Over the last few days you’ve heard us talk a lot about river levels along the Missouri, as releases from Garrison Dam begin to threaten flood stage. The United State Geological Survey is a part of the team that helps manage river levels, by collecting data.KX News is Putting North Dakota First and discovering why gaging these river levels is such an important task.
“…about 200 feet from the edge. We’re at a depth of 20 feet,” said USGS hydrologist Brent Hanson.
While these numbers may not mean much to the average person, it’s crucial to organizations like the Army Corps of Engineers.
USGS hydrologist Joel Galloway added, “It helps them when they’re trying to manage the releases out of the dam to understand what those flows are doing. It helps the National Weather Service with their flood forecasting and issuing flood alerts or flood warnings as well.”
By Saturday releases from the Garrison Dam will be at 60 cubic feet per second. The US Geological Survey is checking river levels on this gage near Bismarck trying to keep the team of experts who monitor the Missouri ahead of what’s happening. This team knows the Missouri better than anyone.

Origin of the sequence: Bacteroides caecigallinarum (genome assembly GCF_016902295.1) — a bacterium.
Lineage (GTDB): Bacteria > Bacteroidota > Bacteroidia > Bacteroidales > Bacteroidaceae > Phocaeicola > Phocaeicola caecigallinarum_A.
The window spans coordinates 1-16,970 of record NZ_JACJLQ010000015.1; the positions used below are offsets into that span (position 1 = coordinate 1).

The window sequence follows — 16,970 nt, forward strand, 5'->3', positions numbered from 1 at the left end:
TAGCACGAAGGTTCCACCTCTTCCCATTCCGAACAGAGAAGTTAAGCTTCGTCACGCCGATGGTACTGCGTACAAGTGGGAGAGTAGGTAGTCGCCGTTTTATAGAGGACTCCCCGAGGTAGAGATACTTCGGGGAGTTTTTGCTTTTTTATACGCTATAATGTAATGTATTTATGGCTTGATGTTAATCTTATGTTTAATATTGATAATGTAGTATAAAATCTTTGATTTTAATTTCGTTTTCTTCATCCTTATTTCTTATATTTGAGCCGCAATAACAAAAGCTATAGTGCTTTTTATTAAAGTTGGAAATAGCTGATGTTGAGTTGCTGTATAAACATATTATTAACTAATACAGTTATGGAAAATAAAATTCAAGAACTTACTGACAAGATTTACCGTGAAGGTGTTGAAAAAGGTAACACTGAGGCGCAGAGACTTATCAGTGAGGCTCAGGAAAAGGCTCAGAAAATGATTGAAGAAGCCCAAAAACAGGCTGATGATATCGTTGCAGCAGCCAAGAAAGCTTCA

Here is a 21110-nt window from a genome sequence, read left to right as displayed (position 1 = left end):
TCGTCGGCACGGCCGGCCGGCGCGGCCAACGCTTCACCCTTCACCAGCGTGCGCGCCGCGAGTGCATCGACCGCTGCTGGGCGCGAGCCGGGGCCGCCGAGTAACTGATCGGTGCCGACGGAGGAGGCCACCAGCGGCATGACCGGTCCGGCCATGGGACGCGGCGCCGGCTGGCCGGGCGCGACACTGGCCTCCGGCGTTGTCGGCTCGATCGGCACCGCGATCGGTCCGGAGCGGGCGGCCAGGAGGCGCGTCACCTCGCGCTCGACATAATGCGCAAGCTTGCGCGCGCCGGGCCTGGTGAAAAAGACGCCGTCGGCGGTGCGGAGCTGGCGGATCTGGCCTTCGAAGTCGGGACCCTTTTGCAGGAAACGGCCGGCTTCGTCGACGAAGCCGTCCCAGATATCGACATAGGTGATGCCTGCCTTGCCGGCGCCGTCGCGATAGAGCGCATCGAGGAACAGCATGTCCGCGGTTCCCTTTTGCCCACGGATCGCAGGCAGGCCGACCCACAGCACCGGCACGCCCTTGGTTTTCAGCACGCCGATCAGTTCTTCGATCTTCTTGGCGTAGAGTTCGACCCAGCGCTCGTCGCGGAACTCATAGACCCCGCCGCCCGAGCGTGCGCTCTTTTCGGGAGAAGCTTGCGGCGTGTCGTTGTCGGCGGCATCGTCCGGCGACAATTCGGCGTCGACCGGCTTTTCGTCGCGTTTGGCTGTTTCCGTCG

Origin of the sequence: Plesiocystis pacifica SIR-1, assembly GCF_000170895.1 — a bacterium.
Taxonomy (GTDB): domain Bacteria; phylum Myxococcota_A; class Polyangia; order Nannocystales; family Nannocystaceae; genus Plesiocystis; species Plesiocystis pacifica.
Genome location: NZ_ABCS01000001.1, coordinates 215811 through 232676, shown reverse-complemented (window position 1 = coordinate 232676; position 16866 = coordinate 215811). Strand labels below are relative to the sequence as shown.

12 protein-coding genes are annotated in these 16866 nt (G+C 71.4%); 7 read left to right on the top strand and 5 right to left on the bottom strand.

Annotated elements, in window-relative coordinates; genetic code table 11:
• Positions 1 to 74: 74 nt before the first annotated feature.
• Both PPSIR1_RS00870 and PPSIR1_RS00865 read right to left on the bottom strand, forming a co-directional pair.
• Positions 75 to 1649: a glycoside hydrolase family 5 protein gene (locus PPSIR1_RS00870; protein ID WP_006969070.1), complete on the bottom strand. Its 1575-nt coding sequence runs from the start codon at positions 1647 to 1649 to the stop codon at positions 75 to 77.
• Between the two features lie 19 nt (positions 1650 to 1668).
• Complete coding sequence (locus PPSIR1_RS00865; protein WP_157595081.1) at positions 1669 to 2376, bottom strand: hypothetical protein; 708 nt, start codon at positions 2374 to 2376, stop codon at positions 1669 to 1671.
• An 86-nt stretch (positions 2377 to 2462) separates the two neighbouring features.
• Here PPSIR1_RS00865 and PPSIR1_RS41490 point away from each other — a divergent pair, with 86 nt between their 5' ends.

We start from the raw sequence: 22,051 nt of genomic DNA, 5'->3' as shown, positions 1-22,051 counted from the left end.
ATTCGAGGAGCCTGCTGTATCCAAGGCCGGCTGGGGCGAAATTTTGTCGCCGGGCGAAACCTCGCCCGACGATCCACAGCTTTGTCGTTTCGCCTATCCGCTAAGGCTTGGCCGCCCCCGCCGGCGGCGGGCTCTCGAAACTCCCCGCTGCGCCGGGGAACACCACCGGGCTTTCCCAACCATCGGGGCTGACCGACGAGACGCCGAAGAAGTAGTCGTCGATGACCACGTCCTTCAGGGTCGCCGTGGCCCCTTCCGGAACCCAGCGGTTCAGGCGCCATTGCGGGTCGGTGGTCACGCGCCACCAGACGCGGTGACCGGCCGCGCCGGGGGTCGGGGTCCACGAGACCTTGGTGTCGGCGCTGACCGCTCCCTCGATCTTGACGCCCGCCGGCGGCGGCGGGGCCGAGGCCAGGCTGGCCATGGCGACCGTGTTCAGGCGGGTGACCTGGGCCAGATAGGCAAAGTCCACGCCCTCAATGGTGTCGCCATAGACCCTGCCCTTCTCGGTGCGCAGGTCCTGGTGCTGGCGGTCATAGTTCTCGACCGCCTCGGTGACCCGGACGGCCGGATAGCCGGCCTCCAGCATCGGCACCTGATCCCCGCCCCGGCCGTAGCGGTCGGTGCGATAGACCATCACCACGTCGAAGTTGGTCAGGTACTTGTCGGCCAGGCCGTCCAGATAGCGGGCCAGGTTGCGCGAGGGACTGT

“It’s kind of difficult to say how high the stage will come because as the river comes up, the channel also changes,” said Galloway.
For many residents in the Bismarck-Mandan area, the worry is tough to put away. And they wonder, will it actually flood. This group says its not likely.
Hanson said, “Forecasts are showing that there’s not going to be nearly as much volume as 2011 required to pass through this channel.”
Here’s a little comparison for you. This marker shows flood levels in 1957 – the stage was at over 27 feet. 2011’s peak was at 19. And as of right now, the Missouri sits at a little over 12 feet.
“That’s one of the importance of making these measurements. So that we can keep an eye on whats going on as the river does rise,” said Galloway.
While they only collect data out on the river about once a week, that could increase depending on requests from the corps.
Hanson added that factors like last summer’s drought and changes to tributaries have set us apart from 2011’s flood.